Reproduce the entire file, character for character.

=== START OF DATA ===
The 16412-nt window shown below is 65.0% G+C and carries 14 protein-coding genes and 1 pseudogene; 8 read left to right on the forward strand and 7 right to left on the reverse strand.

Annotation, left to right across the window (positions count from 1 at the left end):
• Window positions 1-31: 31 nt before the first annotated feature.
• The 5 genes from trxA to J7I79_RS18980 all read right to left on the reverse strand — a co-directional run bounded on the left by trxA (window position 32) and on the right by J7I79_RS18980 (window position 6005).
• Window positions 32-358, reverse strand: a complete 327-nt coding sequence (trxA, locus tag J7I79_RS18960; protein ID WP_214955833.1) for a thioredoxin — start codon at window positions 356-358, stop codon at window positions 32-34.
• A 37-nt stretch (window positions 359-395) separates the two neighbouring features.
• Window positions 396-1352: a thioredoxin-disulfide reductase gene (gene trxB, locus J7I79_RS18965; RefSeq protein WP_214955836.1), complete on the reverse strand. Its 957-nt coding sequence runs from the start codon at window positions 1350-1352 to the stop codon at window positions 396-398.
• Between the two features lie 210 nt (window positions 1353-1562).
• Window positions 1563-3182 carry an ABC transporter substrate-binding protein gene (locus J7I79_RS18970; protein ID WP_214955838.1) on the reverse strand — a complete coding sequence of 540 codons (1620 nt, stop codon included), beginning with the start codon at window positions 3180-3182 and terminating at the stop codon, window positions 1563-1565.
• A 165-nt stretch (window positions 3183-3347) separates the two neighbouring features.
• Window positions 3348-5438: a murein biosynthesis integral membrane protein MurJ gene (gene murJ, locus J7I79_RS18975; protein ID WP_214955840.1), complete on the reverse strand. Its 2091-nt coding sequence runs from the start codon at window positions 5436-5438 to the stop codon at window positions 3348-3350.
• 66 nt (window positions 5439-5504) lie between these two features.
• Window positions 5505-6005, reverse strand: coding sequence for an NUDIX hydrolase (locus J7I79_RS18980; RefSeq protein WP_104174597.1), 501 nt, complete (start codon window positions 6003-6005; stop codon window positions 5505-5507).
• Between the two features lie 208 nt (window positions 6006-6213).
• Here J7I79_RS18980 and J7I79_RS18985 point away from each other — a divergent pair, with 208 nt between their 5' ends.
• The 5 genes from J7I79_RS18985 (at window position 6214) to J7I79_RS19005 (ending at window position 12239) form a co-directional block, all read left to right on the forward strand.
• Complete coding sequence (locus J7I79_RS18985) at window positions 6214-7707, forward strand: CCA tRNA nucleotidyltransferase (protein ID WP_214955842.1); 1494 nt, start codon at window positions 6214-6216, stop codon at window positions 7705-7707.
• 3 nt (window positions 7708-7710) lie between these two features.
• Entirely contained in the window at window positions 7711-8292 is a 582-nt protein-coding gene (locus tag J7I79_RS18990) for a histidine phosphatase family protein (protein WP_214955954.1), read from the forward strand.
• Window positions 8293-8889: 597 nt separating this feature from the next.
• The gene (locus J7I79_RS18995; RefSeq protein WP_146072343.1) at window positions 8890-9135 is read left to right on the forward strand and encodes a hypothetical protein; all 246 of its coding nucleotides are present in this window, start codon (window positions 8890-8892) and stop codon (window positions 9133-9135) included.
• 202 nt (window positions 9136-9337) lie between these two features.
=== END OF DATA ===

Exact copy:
The 16412-nt window shown below is 65.0% G+C and carries 14 protein-coding genes and 1 pseudogene; 8 read left to right on the forward strand and 7 right to left on the reverse strand.

Annotation, left to right across the window (positions count from 1 at the left end):
• Window positions 1-31: 31 nt before the first annotated feature.
• The 5 genes from trxA to J7I79_RS18980 all read right to left on the reverse strand — a co-directional run bounded on the left by trxA (window position 32) and on the right by J7I79_RS18980 (window position 6005).
• Window positions 32-358, reverse strand: a complete 327-nt coding sequence (trxA, locus tag J7I79_RS18960; protein ID WP_214955833.1) for a thioredoxin — start codon at window positions 356-358, stop codon at window positions 32-34.
• A 37-nt stretch (window positions 359-395) separates the two neighbouring features.
• Window positions 396-1352: a thioredoxin-disulfide reductase gene (gene trxB, locus J7I79_RS18965; RefSeq protein WP_214955836.1), complete on the reverse strand. Its 957-nt coding sequence runs from the start codon at window positions 1350-1352 to the stop codon at window positions 396-398.
• Between the two features lie 210 nt (window positions 1353-1562).
• Window positions 1563-3182 carry an ABC transporter substrate-binding protein gene (locus J7I79_RS18970; protein ID WP_214955838.1) on the reverse strand — a complete coding sequence of 540 codons (1620 nt, stop codon included), beginning with the start codon at window positions 3180-3182 and terminating at the stop codon, window positions 1563-1565.
• A 165-nt stretch (window positions 3183-3347) separates the two neighbouring features.
• Window positions 3348-5438: a murein biosynthesis integral membrane protein MurJ gene (gene murJ, locus J7I79_RS18975; protein ID WP_214955840.1), complete on the reverse strand. Its 2091-nt coding sequence runs from the start codon at window positions 5436-5438 to the stop codon at window positions 3348-3350.
• 66 nt (window positions 5439-5504) lie between these two features.
• Window positions 5505-6005, reverse strand: coding sequence for an NUDIX hydrolase (locus J7I79_RS18980; RefSeq protein WP_104174597.1), 501 nt, complete (start codon window positions 6003-6005; stop codon window positions 5505-5507).
• Between the two features lie 208 nt (window positions 6006-6213).
• Here J7I79_RS18980 and J7I79_RS18985 point away from each other — a divergent pair, with 208 nt between their 5' ends.
• The 5 genes from J7I79_RS18985 (at window position 6214) to J7I79_RS19005 (ending at window position 12239) form a co-directional block, all read left to right on the forward strand.
• Complete coding sequence (locus J7I79_RS18985) at window positions 6214-7707, forward strand: CCA tRNA nucleotidyltransferase (protein ID WP_214955842.1); 1494 nt, start codon at window positions 6214-6216, stop codon at window positions 7705-7707.
• 3 nt (window positions 7708-7710) lie between these two features.
• Entirely contained in the window at window positions 7711-8292 is a 582-nt protein-coding gene (locus tag J7I79_RS18990) for a histidine phosphatase family protein (protein WP_214955954.1), read from the forward strand.
• Window positions 8293-8889: 597 nt separating this feature from the next.
• The gene (locus J7I79_RS18995; RefSeq protein WP_146072343.1) at window positions 8890-9135 is read left to right on the forward strand and encodes a hypothetical protein; all 246 of its coding nucleotides are present in this window, start codon (window positions 8890-8892) and stop codon (window positions 9133-9135) included.
• 202 nt (window positions 9136-9337) lie between these two features.